Should I register my mark? Online Trademarks

Is registration of my mark required for International Business?

Yes.  It is legally advisable to register your trademark with at least ONE Country as SOON AS POSSIBLE.  You can establish rights in a mark based on legitimate use of the mark. Thus, owning a federal trademark or country trademark registration provides several advantages, e.g.,

  • constructive notice to the public of the registrant’s claim of ownership of the mark;
  • a legal presumption of the registrant’s ownership of the mark and the registrant’s exclusive right to use the mark nationwide on or in connection with the goods and/or services listed in the registration;
  • the ability to bring an action concerning the mark in federal court;
  • the use of the U.S registration as a basis to obtain registration in foreign countries; and
  • the ability to file the U.S. registration with the Customs Service  to prevent importation of infringing foreign goods.

When can I use the trademark symbols TM, SM  and ®?

Any time you claim rights in a mark, you may use the “TM” (trademark) or “SM” (service mark) designation to alert the public to your claim, regardless of whether you have filed an application with the USPTO. However, you may use the federal registration symbol “®” only after a REAL NATION actually registers a mark , and not while an application is pending. Also, you may use the registration symbol with the mark only on or in connection with the goods and/or services listed in the federal trademark registration.

 

US Foreign Relations

US Foreign Relations (Photo credit: Wikipedia)

 

 

How do I register my trademark, patent, or copyright abroad?

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Patents and trademarks are territorial and must be applied for in each country where protection is sought. A U.S. patent or trademark does not afford protection in another country. For more information on how to apply for individual patents or trademarks in a foreign country, contact the intellectual property office in that country directly. A list of contact information for most intellectual property offices worldwide can be found here (link is external).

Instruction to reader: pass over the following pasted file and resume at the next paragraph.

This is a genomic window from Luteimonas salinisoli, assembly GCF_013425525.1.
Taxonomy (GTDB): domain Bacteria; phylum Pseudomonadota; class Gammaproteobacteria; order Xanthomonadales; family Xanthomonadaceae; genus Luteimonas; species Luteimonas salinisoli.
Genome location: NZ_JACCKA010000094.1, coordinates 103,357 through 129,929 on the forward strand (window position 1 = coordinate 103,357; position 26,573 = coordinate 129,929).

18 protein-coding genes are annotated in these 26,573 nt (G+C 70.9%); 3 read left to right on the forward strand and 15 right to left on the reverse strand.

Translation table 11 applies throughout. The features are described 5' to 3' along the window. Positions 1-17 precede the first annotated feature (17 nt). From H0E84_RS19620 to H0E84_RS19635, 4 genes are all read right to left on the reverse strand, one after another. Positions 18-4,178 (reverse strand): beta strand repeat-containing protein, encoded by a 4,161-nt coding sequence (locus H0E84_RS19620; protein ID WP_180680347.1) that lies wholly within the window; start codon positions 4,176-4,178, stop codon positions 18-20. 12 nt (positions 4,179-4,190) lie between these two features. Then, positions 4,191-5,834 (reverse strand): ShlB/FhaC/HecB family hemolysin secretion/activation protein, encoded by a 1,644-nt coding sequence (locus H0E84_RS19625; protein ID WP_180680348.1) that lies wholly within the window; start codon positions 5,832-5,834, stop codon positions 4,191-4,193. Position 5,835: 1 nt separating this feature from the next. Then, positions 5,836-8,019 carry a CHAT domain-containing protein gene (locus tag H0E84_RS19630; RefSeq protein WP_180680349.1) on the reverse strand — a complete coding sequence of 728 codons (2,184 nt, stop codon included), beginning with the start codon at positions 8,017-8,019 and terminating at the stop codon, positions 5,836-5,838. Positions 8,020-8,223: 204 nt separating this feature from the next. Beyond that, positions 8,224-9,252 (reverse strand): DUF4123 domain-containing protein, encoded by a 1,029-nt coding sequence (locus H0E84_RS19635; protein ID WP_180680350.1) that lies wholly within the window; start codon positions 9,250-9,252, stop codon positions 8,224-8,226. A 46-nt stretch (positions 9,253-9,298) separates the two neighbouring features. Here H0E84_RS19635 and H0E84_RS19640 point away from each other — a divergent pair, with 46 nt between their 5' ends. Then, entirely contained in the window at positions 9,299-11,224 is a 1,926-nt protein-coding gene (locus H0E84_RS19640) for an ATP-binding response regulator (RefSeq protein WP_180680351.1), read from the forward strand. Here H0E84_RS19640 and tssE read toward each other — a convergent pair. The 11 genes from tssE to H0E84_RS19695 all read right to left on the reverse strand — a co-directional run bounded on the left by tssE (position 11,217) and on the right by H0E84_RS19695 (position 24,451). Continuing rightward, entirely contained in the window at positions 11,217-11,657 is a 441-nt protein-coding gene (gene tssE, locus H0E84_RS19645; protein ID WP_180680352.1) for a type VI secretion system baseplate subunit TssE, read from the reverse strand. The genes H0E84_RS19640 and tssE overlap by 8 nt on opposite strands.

The Patent Cooperation Treaty (link is external) (PCT) streamlines the process of filing patents in multiple countries. By filing one patent application with the U.S. Patent and Trademark Office (USPTO), U.S. applicants can concurrently seek protection in up to 146 (link is external) countries (as of Feb. 2013).

For information about filing an international patent application under the PCT, visit the USPTO website (link is external).
Watch an introductory video on Patent Cooperation Treaty (USPTO) (link is external).The Madrid Protocol (link is external) makes it easier to file for trademark registration in multiple countries. By filing one “international” trademark registration application with the USPTO, U.S. applicants can concurrently seek protection in up to 88 (link is external) countries (as of Feb. 2013). For information about filing an international trademark registration application under the Madrid Protocol, visit the USPTO (link is external) website.
Watch an introductory video on Overview of Trademarks (USPTO) (link is external) including the Madrid Protocol.

Although most countries do not require copyright registration in order to enjoy copyright protection, registration can offer several benefits, such as proof of ownership. The United States has copyright relations with most countries throughout the world, and as a result of these agreements, we honor each other’s citizens’ and businesses’ copyrights. However, the United States does not have such copyright relationships with every country. A listing of countries and the nature of their copyright relations with the United States is available here (link is external).
Watch an introductory video on Copyright: Encouraging and Protecting Creativity (USPTO) (link is external).

 

How can I prevent intellectual property theft abroad?

Many small companies experience difficulty protecting their IPR abroad, including in China, as they are not aware of how to obtain and enforce rights in foreign markets. Some basic, often low-cost, steps small companies should consider include:

  • Working with legal counsel to develop an overall IPR protection strategy;
  • Developing detailed IPR language for licensing and subcontracting contracts;
  • Conducting due diligence of potential foreign partners (The U.S. Commercial Service can help, see Export.gov); (link is external)
  • Recording their U.S.-registered trademarks and copyrights with Customs and Border Protection ($190); and
  • Securing and registering patents, trademarks, and copyrights in key foreign markets, including defensively in countries where IPR violations are common.